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I was wondering whether anyone knows the exact difference between the English suffixes -agenous and -aginous.

I believe the difference is that the first suffix has to do with describing the rough essence of what something is made up of from a physical or physics standpoint, whereas the second suffix seems more heard towards describing personal character.

However, I am not sure whether this is the right distinction. I would also like to know whether there is an online etymological dictionary resource which deals with, preferably exclusively, with such suffixes, prefixes, and possibly also infixes to the extent that infixes may exist in English (personally, I am not aware of any or never studied any in English).

Thank you for your feedback.

  • Some examples of words with your chosen suffixes would be a good part of your research to reproduce in the question. – Nigel J May 20 '18 at 10:45
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    The full OED has a listing for the suffix -genous, defined as Forming adjectives with the meaning: ‘of, pertaining to, or relating to generation or production’. It has no such entry for -ginous, and to be honest I don't think this is or ever was a "productive suffix" in English. The only words I know based on it are oleaginous and vertiginous. – FumbleFingers May 20 '18 at 11:54
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The a in -agenous and, in the vast majority of cases, the -agin in -aginous are part of the word to which the the suffix -ous is added to make an adjective. These are not English suffixes, but Latin or Greek, though they may appear in English words with origins in those ancient languages and could still form new words today.

x + gen + ous

Further dissecting -genous yields -gen, from Greek -γεvής (-genēs), which means produced by or producing whatever the first element is. Think gene, generate, even genitals if you’re so inclined. “Element” is sometimes quite literal: hydrogen (1791), oxygen (1790), nitrogen (1794), halogen (1842) which, at least etymologically, generate water, acid (Gk. oxys), baking soda (Gk. nitron), and salt (Gk. hals). These names were all coined by French chemists shortly before their adoption into English.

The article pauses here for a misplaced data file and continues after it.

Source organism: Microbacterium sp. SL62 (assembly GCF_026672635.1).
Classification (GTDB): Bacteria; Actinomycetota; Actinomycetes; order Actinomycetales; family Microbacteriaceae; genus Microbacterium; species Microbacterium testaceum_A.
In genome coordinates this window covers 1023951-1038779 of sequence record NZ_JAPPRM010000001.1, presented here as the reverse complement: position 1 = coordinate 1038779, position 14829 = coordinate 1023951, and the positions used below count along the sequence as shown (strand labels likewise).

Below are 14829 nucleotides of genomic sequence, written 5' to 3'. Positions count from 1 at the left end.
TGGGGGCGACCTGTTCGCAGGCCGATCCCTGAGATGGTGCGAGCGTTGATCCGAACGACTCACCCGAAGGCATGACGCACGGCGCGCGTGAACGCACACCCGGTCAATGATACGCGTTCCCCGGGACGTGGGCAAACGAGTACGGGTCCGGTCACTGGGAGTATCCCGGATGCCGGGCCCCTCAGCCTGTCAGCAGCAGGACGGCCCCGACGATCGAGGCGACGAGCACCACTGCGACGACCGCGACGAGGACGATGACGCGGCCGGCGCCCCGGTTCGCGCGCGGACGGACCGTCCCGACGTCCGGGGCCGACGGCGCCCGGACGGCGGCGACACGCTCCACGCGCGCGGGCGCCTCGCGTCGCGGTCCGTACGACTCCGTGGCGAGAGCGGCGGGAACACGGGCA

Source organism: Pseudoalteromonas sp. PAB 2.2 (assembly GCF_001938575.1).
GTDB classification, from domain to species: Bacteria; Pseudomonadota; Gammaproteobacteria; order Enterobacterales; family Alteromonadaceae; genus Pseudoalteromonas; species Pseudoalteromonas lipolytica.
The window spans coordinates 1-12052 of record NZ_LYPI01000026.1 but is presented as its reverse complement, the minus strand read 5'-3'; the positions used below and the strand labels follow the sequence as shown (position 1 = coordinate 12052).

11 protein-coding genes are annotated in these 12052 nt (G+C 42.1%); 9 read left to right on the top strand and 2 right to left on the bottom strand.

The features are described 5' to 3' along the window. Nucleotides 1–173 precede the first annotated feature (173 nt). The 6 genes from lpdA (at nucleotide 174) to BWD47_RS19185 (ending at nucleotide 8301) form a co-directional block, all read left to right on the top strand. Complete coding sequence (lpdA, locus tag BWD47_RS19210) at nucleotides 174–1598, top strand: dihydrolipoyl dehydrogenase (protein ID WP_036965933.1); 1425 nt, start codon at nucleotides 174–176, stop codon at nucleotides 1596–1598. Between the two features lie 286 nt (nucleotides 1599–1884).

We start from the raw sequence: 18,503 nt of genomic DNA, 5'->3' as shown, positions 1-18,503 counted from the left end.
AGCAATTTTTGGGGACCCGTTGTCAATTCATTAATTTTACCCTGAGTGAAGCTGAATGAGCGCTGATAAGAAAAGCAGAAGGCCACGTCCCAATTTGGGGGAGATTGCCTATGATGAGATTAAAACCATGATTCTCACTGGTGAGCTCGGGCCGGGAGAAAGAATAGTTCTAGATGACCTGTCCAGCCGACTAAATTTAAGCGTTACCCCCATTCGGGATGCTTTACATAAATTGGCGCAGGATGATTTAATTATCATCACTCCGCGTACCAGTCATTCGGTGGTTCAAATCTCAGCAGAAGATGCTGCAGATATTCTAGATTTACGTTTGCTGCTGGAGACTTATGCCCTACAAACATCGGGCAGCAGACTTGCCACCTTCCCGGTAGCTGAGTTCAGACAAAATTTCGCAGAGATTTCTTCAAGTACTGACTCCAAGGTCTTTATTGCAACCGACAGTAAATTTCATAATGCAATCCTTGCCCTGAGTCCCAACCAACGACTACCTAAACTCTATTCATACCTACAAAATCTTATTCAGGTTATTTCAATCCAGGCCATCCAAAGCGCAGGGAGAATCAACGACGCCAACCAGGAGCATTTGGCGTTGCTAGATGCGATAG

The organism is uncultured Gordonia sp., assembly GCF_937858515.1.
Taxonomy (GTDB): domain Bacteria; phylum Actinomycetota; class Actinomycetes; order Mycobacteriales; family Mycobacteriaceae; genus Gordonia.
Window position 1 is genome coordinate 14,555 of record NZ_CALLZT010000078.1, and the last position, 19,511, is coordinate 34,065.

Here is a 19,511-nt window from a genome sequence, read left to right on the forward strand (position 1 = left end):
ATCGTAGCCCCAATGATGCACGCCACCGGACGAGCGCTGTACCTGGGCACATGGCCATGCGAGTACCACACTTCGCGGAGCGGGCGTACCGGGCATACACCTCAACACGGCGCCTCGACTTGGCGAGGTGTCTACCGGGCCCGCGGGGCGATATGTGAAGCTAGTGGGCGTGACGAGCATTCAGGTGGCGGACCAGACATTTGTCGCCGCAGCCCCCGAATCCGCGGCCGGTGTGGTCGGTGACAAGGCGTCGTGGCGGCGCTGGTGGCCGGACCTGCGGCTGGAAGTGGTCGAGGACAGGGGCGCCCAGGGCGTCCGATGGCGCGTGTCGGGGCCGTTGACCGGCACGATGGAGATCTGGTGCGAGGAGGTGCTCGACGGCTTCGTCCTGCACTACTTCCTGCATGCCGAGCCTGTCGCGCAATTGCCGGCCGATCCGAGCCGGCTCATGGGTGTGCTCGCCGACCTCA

You can form adjectives simply by adding -ous: hydrogenous, oxygenous, nitrogenous, halogenous. These words are accented on the antepenultimate, i. e., third from the last syllable.

Another example:

Gk. κόλλα, ‘glue’ > Latinized, colla > (Fr. collagène ) > collagen > collagenous

x + in + ous

Latin adjectives are commonly formed from the oblique cases of nouns. In third declension nouns in -go, that means adding -in to the root before the morphological ending. The -go itself is a suffix, though it is not always clear what the root is:

Lat. cartilago ‘cartilage’, genitive: cartilaginis > cartilaginos -us, -a, -um > (Fr. cartilagineux) = cartilaginous

With these two words, the root is clear:

Lat. mucus > mucere, ‘be moldy, musty’, Late, Med. Lat. mucilago, mucilagin-, ‘viscous, sticky liquid from plants’> (Old French mucilage) > mucilage > mucilaginous

Lat. ferrum, ‘iron’ > ferrugo, ferrugin-, ‘rust or its color’ > ferruginous

In contrast to more recent scientific words, oleaginous entered English already in the early 15th c.

olea, oleæ (!), ‘olive’ > Med. Lat. oleagin -us, -a, -um > OFr oléagineux > oleaginose > (from 1630s) oleaginous, ‘oily, like oil; unctious’.

Although olea is not a third declension noun but first, the medieval adjective treats it as one. For English, of course, that is of little importance, since the word was simply Englished from Old French.

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